Four years ago, the Roeland Park City Council fought a fierce battle over an ordinance to protect gay and transgender individuals from discrimination within the city. The measure died at one point and was only resurrected in August 2014 when the mayor cast the deciding vote.
But now, northern Johnson County cities are lining up to give serious consideration to non-discrimination ordinances protecting the LGBTQ community, using the model from Roeland Park as well as from Manhattan, Kan., Lawrence and Wyandotte County.
The Merriam City Council voted unanimously Monday night to direct staff to draft a city law prohibiting discrimination against gay and transgender people in employment and housing. Merriam follows Prairie Village and Mission in this recent push. And Overland Park City Councilman Paul Lyons floated the idea at an Oct. 17 committee meeting, although the full council there has not yet taken up the topic.
“We’re getting the snowball to roll down the hill,” Merriam City Councilman Al Frisby said Tuesday, discussing the trend of cities picking up this cause. He said he expects the Merriam council will debate specific ordinance language at its next meeting Nov. 12. It could pass that night or soon after, following revisions.
Frisby said he’s been contemplating such an ordinance for several years but was waiting for the U.S. Supreme Court to provide clarity on whether businesses can discriminate against gays and lesbians. However, this summer’s decision on a Colorado baker’s refusal to provide a wedding cake for a gay couple was made on narrow grounds and did not answer the bigger questions from a federal level.
Frisby said the state of Kansas also has failed to extend protections against discrimination based on sexual orientation and gender identity, so he felt it was finally time for Merriam to take action. He said he wasn’t directly motivated by Prairie Village and Mission, but was encouraged by that momentum and will look at those city drafts as well.
“It’s just mushroomed,” he said. “This is serendipitous.”
The Mission City Council heard strong support from the community Oct. 3 on a measure sponsored by Councilwoman Sollie Flora. Flora said a vote is expected in November or December.
Flora was concerned that the federal and state governments have failed to act on these protections. She said she was particularly motivated after the Kansas legislature passed a law earlier this year that allows agencies to refuse adoptions to LGBT couples.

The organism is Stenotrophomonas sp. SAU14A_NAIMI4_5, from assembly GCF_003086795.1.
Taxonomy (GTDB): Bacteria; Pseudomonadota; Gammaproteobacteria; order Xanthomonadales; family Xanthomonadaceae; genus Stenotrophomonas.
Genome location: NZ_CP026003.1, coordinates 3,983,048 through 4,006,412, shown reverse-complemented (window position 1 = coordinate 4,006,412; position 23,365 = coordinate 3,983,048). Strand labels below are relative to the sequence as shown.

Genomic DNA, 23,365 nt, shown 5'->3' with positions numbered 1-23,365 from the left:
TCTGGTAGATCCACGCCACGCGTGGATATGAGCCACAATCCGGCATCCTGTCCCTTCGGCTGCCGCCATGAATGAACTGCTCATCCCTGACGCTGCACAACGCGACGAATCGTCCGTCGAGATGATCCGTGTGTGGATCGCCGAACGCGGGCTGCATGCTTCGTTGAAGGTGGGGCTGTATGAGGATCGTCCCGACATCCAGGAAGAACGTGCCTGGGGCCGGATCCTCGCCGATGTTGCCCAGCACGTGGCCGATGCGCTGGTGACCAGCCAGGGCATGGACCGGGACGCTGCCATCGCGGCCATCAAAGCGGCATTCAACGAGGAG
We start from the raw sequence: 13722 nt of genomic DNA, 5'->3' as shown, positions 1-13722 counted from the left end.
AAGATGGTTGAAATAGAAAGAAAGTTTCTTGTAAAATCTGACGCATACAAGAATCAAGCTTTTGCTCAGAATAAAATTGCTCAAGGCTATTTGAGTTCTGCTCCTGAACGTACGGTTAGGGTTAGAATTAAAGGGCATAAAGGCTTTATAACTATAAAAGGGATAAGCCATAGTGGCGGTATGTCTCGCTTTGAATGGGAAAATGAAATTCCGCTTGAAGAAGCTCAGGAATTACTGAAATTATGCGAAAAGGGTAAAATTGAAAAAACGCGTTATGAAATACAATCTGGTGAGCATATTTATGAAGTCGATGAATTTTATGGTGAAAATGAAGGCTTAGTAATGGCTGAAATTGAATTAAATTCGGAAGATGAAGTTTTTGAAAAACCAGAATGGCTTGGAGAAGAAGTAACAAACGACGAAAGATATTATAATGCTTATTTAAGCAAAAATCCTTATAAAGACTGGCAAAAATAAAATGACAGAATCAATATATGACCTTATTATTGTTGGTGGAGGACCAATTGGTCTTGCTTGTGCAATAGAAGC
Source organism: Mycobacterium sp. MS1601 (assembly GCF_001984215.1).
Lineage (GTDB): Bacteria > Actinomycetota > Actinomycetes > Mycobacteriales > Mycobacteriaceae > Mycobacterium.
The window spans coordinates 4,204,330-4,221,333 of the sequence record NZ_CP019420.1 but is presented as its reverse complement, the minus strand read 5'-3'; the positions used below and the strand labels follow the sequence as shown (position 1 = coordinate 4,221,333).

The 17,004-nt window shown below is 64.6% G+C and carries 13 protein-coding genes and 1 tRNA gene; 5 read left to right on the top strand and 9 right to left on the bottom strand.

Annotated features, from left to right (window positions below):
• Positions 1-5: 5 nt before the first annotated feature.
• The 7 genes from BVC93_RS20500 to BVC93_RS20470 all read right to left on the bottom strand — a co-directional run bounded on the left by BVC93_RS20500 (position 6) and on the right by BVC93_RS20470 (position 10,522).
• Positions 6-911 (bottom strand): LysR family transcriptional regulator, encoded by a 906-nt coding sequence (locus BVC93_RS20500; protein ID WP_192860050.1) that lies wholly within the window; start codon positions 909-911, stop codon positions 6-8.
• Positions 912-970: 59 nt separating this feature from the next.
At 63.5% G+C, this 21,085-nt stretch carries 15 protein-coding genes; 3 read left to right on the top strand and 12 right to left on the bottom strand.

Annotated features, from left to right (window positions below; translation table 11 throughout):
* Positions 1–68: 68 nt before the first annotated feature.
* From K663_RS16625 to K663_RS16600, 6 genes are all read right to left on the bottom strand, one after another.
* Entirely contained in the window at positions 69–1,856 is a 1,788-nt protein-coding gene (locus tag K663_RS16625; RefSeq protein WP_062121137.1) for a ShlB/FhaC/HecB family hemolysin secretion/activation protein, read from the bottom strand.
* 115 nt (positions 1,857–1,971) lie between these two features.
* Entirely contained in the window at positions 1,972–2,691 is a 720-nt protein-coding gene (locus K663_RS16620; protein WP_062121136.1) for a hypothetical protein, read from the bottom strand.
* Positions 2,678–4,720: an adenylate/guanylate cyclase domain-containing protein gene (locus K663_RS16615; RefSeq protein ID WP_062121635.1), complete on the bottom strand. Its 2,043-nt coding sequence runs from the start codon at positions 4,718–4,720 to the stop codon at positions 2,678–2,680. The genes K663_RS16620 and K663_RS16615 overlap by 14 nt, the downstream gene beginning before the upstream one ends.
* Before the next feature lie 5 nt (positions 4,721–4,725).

The Prairie Village City Council is also expected to vote Nov. 19 in favor of a measure that would extend legal protections to LGBTQ members for housing, employment and receiving public services from businesses.
At Merriam on Monday night, Megan England, a former Roeland Park City councilwoman, told the gathering that a very vocal minority opposed the 2014 measure, but there have been no negative consequences. She said it’s been good for business, employment and economic development and has resulted in no litigation.
“This is not a new or experimental idea,” she said, pointing out that Kansas City adopted a similar ordinance with no bad effects back in the 1990s. An ACLU representative told the Merriam council that 225 cities have adopted such protections on a grass roots basis nationally.
Paul Osgood, a 40-year Merriam resident who taught science for decades at Trailridge Middle School, told the council that as a young man he had prayed not to be gay, but those prayers didn’t work and it wasn’t a choice.
He said he stopped lying to himself and built a wonderful life with a male partner in Johnson County, where Osgood pointed out that LGBTQ individuals are an integral part of the community. One of the highlights of their lives was when they were married three years ago.
“Thank you for taking up this issue,” he told the council. “I encourage you to make Merriam a city where all God’s people are accepted and safe.”
Only one person spoke in opposition. Merriam resident Rose Gerringer said she believes the proposed ordinance is unnecessary and that it’s wrong to codify “fluid gender preferences.” She also predicted the measure could be an onerous burden on businesses.
Council members indicated their support for the measure, although Nancy Hupp said she’s frustrated that this action is taking place city by city. “It’s a statewide issue,” she said.
Councilman Scott Diebold said he appreciated suggested clauses that clarify that nothing in the ordinance would require employers to hire an unqualified individual. Nor would the ordinance impinge on churches’ religious beliefs.
“There are people who have concerns,” Diebold said. “They have rights, too.”